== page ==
The Old-Fashioned

The Story of the World's First Classic Cocktail, with Recipes and Lore

The Old-Fashioned book cover
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A complete history of one of the world's most iconic cocktails--now the poster child of the modern cocktail revival--with fifty recipes for classic variations as well as contemporary updates.

No single cocktail is as iconic, as beloved, or as discussed and fought-over as the Old-Fashioned. Its formula is simple: just whiskey, bitters, sugar, and ice. But how you combine those ingredients—in what proportion, using which brands, and with what kind of garnish—is the subject of much impassioned debate.

The Old-Fashioned is the spirited, delightfully unexpected story of this renowned and essential drink: its birth as the ur-cocktail in the nineteenth century, darker days in the throes of Prohibition, re-ascension in the 1950s and 1960s (as portrayed and re-popularized by Don Draper on Mad Men), and renaissance as the star of the contemporary craft cocktail movement.

Also featured are more than forty cocktail recipes, including classic variations, regional twists, and contemporary updates from top bartenders around the country. All are accessible, delicious, and elegant in their simplicity, demonstrating the versatility and timelessness of the Old-Fashioned formula. 

With its rich history, stunning photography, and impeccable recipes, The Old-Fashioned is a celebration of one of America’s greatest bibulous achievements. It is a necessary addition to any true whiskey- or cocktail-lover’s bookshelf, and destined to become a classic on par with its namesake beverage.


The Old-Fashioned is an admirably thorough and illuminating chronicle of one of America’s greatest contributions to human contentment—and the one cocktail that every tippler, no matter how casual, should know how to make.” 
—David Wondrich, author of Imbibe! and Punch



“I never treated it as just a cocktail.” 
—Doris Simonson

My mother never drank liquor until she was twenty-one. She followed the rules. But when she embarked on what would become a long drinking life, she did so with purpose and not a little forethought.

The first order of business was to find her drink. In those post–World War II days, when the cocktail hour was as inviolable a part of any day as sunrise and sunset, one had one’s drink. There was none of this flitting about from cocktail to cocktail. You found a mix that delighted the palate and soothed the mind in the right proportions and stuck by it.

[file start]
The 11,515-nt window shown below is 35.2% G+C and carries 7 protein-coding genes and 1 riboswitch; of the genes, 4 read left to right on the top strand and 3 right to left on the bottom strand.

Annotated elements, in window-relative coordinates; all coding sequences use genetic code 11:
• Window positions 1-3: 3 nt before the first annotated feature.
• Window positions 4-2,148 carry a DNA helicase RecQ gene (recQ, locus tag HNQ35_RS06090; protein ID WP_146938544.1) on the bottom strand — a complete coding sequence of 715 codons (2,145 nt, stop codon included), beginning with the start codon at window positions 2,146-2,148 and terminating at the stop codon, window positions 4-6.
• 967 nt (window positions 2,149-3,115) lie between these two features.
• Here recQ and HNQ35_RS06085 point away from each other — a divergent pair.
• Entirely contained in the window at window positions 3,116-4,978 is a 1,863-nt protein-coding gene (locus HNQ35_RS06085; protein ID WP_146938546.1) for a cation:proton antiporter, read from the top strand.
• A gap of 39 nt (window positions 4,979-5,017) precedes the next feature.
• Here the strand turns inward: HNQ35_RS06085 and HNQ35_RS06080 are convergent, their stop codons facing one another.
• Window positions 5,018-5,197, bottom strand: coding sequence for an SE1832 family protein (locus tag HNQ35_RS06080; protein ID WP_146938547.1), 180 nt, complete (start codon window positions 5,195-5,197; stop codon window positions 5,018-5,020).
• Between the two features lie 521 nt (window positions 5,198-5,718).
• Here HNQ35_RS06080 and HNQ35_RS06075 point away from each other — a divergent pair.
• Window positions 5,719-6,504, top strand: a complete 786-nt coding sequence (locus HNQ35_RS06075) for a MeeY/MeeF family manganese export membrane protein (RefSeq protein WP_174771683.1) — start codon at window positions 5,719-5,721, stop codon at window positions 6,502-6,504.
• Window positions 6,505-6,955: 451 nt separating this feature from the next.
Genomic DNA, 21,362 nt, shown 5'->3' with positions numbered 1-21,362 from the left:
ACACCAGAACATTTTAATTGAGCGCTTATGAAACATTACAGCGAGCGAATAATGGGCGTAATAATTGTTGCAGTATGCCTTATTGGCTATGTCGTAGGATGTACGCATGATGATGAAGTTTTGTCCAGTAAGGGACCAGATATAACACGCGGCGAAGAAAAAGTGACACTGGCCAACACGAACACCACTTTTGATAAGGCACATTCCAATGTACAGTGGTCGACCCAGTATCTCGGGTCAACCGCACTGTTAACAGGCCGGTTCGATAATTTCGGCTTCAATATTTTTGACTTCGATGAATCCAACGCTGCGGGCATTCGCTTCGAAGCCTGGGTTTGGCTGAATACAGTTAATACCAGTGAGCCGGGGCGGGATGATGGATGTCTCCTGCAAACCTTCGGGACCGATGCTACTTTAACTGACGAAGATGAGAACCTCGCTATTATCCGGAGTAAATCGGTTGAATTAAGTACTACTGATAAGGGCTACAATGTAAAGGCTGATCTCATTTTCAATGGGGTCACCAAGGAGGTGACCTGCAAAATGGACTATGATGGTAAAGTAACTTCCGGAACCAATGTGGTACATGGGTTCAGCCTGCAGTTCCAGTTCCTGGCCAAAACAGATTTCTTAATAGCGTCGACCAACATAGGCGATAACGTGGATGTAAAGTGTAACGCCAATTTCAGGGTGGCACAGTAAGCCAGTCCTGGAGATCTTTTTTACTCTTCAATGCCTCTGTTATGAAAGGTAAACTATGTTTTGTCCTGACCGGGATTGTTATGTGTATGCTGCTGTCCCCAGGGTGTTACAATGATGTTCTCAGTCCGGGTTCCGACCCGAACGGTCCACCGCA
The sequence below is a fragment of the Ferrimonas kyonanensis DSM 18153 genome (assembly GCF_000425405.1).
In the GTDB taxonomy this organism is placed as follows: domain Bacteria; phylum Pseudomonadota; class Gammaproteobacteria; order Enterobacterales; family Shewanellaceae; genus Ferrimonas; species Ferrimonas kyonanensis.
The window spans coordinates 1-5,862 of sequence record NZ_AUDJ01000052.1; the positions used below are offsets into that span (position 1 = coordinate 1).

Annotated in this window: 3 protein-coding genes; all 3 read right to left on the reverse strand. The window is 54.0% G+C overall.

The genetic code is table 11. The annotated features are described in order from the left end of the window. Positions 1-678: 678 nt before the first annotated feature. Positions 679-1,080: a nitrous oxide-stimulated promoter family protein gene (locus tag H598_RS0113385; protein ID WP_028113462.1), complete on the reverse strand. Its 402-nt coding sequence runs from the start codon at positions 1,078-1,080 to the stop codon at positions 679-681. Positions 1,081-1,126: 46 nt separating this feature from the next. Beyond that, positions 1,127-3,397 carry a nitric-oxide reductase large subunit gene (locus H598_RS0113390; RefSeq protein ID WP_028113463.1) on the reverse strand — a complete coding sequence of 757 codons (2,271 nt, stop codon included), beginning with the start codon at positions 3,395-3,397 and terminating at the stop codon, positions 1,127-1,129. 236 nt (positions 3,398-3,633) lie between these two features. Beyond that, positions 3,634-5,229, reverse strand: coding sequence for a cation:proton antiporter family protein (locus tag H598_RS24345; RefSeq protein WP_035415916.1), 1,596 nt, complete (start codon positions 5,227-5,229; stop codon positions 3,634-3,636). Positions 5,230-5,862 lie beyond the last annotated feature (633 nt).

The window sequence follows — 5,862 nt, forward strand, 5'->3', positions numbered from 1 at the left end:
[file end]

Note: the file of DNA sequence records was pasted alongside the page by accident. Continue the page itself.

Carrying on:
She began with Manhattans. She liked the way they looked, shining like liquid embers inside a long-stemmed glass. But, after a while, they gave her headaches, which she blamed on the sweet vermouth. (Vermouth is ever the scapegoat.) She then tried Martinis, but found them daunting and dangerous. Finally, she found her level in the Old-Fashioned. Some of her reasoning was spurious. She’d ask for as much accompanying fruit as the bar could furnish as well as a healthy spurt of soda water, because, “even in those days, watching your weight was important.” But the remainder of her logic is hard to fault.

“A lot depends on why you’re having an Old-Fashioned,” she said, some sixty years after she sampled her first. “If you’re having one as a drink in the evening, you’d probably rather have a strong one, because you’re not going to have two Old-Fashioneds. If you’re at somebody’s home or visiting with people, it’s never just a cocktail. I never treated it as just a cocktail. To me, a cocktail was an avenue to socializing. Everyone did it. It was something we did while we were visiting and laughing and singing and talking. It was a tool to meet people and relax.

“I treated it as an all-purpose drink. I never went through this thing where you say, ‘Oh, it’s before dinner, so we need a before-dinner drink; or, it’s dinner, so we want something light; or it’s after dinner, etc.’ It was something I enjoyed drinking, and I could control what I wanted by telling the bartender not to put too much liquor in it, or to put a lot of fruit in it. You could almost make up the recipe for your Old-Fashioned.

“You find people’s personalities coming out in Old-Fashioneds. A lot of men will drink Old-Fashioneds, but they will tell the bartender, in no uncertain terms, ‘Very little, if anything, mixed in.’ Mostly, it turned out what they wanted was a bourbon on the rocks. They basically wanted a nice strong drink with plenty of ice cubes, so as it sat there it became a little more mellow. Whereas women basically wanted all the things that went with it.”
“And,” she concluded, “it’s so beautiful to look at.”


Col. Jim Gray’s 
New York Sun, 1908

“Colonel” Jim Gray enjoyed a thirty-year tenure behind the bar at New York’s Fifth Avenue Hotel. He contended that he had served the Old-Fashioned Whiskey Cocktail since 1881 and had, in fact, invented it. This is the recipe given to a New York Sun reporter in 1908 by Colonel Gray himself. This formula is patently not an Old-Fashioned, what with the lack of bitters and lemon peel and the presence of nutmeg. Most likely, the reporter mistakenly applied the name to the recipe for a Whiskey Toddy, another drink for which Gray was famous. Indeed, several bartenders wrote to the Sun protesting that Gray must have been misquoted. Nonetheless, this is the recipe we have. And, taken as such, it’s actually an excellent drink. The recipe below is adapted from Gray’s instructions to the Sun.

2 ounces bourbon or rye
1 sugar cube
Dash of nutmeg

Muddle the sugar cube, a barspoon of water, and a sprinkle of nutmeg in a mixing glass. Add the whiskey and ice. Attach tin to top of glass and shake the drink. Strain the drink into an Old-Fashioned glass. Dust with nutmeg. “And, for heavens sake,” as the Colonel said, “no bitters.”

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